Lessons from the Economic-Epidemiological Frontier

5. May 2020

This article is more than one year old

Espen Rasmus Moen

By absorbing key insights from epidemiology, economics can offer valuable lessons for how to navigate the current crisis.

The article was written together with Christopher Pissarides, Professor at the LSE and Pietro Garibaldi, Professor at the University of Turin.

COVID-19 has led economists to turn to the models used by epidemiologists as they struggle to understand the dynamics of the pandemic and its likely costs. The original epidemic model, commonly known as SIR, was introduced by William Ogilvy Kermack and Anderson Gray McKendrick almost a century ago. It divides the population into those susceptible to the disease (S), those infected with it (I), and those who have either recovered or died from it (R).

In this standard model, an epidemic dies out when those exiting from the I cohort exceed the number of those entering it, owing to a declining stock of susceptible individuals. One key feature of the literature is “herd immunity,” which allows for the number of infected people to fall to zero before the number of susceptible people does (meaning that there are some individuals who will avoid the disease altogether).

Economists have studied unemployment dynamics using similar transitions from one state to another, though this work came much later and was developed independently of the epidemiologists’ models. A typical contribution is the Diamond-Mortensen-Pissarides matching model, wherein contacts between unemployed workers and firms lead to productive job matches, and thus to a transition from unemployment to employment.

There is a very important difference, however, between contacts that spread disease and those that lead to productive jobs. Whereas a single infected person in an epidemic can infect many more people, an employer with a job vacancy can extend an offer to only one worker. In economic terms, job vacancies are “exhaustible,” while an infectious disease is “non-exhaustible.”

Exhaustibility introduces a dynamic that has not been studied in the epidemiological literature. If news arrives that public places are now host to people with an infectious disease, others will avoid interpersonal interactions, causing an economic downturn and reducing the infection rate. The lower infection rate, in turn, will reduce the number of people being infected to below what it would have been with the parameters of the SIRmodel held constant.

Fewer infections implies that convergence toward herd immunity will be slower. But, by applying the techniques of labor economics to the epidemiological literature, we can conjecture that the eventual herd-immunity state reached by people avoiding contact with one another will be one that maximizes the number of people who escape infection altogether.

Even so, one might ask whether governments are justified in requiring some degree of social distancing, rather than allowing for voluntary changes in behavior on the part of the public. We believe they are, for at least two reasons.

First, although an individual might choose to restrict her social interactions, her exposure when she does enter public spaces (such as a grocery store) will depend on the extent to which everyone else also has chosen to restrict their interactions. Hence, the level of contact – and of contagious risk – might be much higher than what the individual actually chose. In labor economics, this dynamic is akin to the possibility of “increasing returns” from employment-matching technology – an outcome that has yet to be confirmed in labor markets, but that seems very likely when applied to an epidemic.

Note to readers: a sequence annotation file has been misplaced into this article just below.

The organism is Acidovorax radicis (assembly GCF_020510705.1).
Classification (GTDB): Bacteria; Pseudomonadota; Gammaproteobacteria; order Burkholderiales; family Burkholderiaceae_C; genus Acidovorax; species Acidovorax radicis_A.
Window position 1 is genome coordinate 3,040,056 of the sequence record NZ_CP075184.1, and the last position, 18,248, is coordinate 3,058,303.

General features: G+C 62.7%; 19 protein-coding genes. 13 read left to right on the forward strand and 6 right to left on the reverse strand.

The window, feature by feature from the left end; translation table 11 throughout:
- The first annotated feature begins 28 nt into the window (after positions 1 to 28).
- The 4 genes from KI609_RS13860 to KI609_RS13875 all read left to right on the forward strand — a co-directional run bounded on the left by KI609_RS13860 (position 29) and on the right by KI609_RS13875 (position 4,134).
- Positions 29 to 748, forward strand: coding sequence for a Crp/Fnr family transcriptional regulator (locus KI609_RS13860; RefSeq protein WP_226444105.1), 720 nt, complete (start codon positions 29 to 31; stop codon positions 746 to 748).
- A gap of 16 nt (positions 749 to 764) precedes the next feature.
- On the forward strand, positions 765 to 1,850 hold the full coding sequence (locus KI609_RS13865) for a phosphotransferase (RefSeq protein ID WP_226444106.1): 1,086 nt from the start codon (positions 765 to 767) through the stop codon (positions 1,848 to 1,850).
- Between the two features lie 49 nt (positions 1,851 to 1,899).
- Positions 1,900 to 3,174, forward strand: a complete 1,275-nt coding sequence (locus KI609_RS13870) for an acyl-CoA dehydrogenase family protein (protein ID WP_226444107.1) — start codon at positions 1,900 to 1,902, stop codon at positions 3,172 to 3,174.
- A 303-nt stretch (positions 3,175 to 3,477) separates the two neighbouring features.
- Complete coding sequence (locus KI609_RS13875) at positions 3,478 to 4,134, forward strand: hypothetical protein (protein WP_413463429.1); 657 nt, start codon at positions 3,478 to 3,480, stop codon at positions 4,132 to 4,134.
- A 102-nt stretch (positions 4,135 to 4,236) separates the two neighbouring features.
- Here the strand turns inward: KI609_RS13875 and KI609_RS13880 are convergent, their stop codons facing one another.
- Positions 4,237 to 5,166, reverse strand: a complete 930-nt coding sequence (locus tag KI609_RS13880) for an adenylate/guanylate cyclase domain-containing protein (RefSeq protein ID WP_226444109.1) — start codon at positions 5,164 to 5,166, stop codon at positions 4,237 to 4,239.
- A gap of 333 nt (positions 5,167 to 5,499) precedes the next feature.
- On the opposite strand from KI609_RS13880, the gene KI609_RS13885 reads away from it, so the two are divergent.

Second, during epidemics, governments might need to intervene to reduce the risk of medical services being overwhelmed. It is up to the state to “flatten the treatment curve,” because individuals generally will ignore the impact that seeking treatment might have on others.

The main message that emerges from combining economic and epidemiological insights is that the population is better off when herd immunity is delayed through enforced social distancing, even though people’s natural reaction to an epidemic also will tend to reduce the infection rate. Though government-mandated restrictions might lead to a longer recession and require more law enforcement, the eventual herd-immunity state will be one in which fewer people were infected, hospitalized, or killed by the disease.

To be sure, complete herd immunity under strict social-distancing measures may take several years to achieve. Late in this process, the government might decide that the population is close enough to the finish line to start relaxing its restrictions, such as by reopening schools or certain kind of businesses. But if people realize that they can still be infected, they might still choose to distance themselves from others, by working from home, keeping their children out of school, and so forth.

At that point, should governments reverse their social-distancing policies to the point of actually enforcing more activity than individuals might otherwise choose, such as by mandating school attendance? That is a difficult question; unfortunately, it will most likely be a long time before policymakers have to answer it.

This article was originally published by Project Syndicate.

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